Maltese dogs are so sensitive to food, more than other dogs I think, especially larger breeds of dog.

    Thanks for your input!! :)
     
  4. dainerra

    dainerra Chillin' With My Peeps

    3,450
    272
    246
    Jun 4, 2011
    oral health can affect many other things. dogs can be allergic to pretty much anything that humans can. dust, pollen, what you use to clean your carpet, etc

    I would have the vet check him over.
     
    1 person likes this.
  5. oldhenlikesdogs

    oldhenlikesdogs Lots of Chickens Premium Member

    17,296
    5,250
    476
    Jul 16, 2015
    central Wisconsin
    I have found in dogs that stinky breath can have nothing to do with the teeth, I was going to have my ten year old dogs teeth cleaned because of bad breath, ran the blood work before and found she had a kidney infection, multiple courses of antibiotics wouldn't bring her numbers down, finally just cleaned her teeth and the numbers dropped, her breath had stopped stinking after she was on antibiotics, but it took the cleaning for her to be healthy, now she's like a spring chicken.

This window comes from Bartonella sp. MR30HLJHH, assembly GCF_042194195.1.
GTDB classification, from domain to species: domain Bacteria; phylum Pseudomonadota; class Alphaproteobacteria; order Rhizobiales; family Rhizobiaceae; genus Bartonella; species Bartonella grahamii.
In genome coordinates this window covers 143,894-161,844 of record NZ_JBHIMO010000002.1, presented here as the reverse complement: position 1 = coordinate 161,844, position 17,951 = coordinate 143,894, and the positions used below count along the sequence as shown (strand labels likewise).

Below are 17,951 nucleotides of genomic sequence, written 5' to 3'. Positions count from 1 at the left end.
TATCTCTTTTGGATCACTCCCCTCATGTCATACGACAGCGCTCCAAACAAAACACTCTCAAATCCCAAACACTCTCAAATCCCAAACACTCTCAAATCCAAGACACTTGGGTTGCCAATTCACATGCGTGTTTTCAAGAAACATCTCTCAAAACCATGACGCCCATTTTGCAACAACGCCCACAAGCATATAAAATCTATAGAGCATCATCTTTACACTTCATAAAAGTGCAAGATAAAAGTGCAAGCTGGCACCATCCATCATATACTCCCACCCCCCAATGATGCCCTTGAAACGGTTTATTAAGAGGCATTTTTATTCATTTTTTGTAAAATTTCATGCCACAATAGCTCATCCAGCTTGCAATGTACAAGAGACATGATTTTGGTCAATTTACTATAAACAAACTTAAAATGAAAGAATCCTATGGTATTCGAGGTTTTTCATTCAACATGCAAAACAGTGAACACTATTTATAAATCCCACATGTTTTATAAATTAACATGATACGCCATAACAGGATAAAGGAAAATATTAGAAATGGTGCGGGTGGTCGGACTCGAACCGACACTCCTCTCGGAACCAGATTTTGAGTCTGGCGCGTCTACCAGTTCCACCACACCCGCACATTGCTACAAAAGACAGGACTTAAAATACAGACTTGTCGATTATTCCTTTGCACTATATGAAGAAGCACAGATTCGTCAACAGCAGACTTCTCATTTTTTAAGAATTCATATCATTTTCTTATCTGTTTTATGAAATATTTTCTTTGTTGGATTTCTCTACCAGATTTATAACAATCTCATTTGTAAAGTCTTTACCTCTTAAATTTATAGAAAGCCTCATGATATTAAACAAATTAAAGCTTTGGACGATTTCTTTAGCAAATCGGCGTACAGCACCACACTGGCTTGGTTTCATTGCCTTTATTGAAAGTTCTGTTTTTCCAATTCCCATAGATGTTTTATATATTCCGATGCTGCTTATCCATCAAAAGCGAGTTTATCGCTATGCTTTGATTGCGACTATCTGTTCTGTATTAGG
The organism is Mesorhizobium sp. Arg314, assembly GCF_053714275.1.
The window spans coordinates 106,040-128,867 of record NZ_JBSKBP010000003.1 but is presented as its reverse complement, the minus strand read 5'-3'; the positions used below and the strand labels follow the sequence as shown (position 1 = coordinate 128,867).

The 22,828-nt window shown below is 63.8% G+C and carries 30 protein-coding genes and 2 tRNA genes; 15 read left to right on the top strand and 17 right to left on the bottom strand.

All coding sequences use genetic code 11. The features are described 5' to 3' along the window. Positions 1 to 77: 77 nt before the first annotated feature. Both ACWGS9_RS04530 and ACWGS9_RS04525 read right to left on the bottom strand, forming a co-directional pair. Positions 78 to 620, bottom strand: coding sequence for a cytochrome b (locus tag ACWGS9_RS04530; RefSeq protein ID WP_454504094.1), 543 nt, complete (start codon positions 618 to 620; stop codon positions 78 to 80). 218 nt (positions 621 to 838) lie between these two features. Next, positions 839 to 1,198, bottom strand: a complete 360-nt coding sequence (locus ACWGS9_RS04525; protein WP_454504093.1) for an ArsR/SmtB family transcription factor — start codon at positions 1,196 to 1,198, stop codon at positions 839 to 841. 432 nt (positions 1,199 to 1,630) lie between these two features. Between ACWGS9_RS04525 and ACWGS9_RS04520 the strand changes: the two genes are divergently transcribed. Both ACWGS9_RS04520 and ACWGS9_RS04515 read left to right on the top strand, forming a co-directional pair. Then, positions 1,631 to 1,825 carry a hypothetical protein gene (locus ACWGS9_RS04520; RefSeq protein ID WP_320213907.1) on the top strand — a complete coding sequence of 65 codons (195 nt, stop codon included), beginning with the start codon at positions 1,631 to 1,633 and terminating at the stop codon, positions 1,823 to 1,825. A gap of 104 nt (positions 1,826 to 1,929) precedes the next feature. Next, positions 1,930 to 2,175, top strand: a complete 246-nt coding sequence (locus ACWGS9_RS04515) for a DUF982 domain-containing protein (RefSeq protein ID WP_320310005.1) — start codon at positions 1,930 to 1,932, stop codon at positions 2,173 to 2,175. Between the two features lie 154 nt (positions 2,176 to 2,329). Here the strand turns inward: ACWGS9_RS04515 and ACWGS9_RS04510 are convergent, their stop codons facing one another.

I will get every dogs teeth cleaned when needed from now on. I have also noticed in the past that many of my dogs breath had started smelling when they became ill, and most didn't have anything on the teeth.

    My friends dog would get tear staining every time before a bladder infection, so stuff like that can be a sign of other health problems.
     
    1 person likes this.
  6. TwoCrows

    TwoCrows Show me the way old friend... Staff Member

    32,133
    5,130
    601
    Mar 21, 2011
    New Mexico, USA
    My Coop
    Thanks guys! You are very right. I once had a cat that had really bad breath and she turned up with cystitis not too long after.

    He seems spry as ever and shows no signs of illness. But I will let the vet know what is going on and maybe he can do some test on my baby.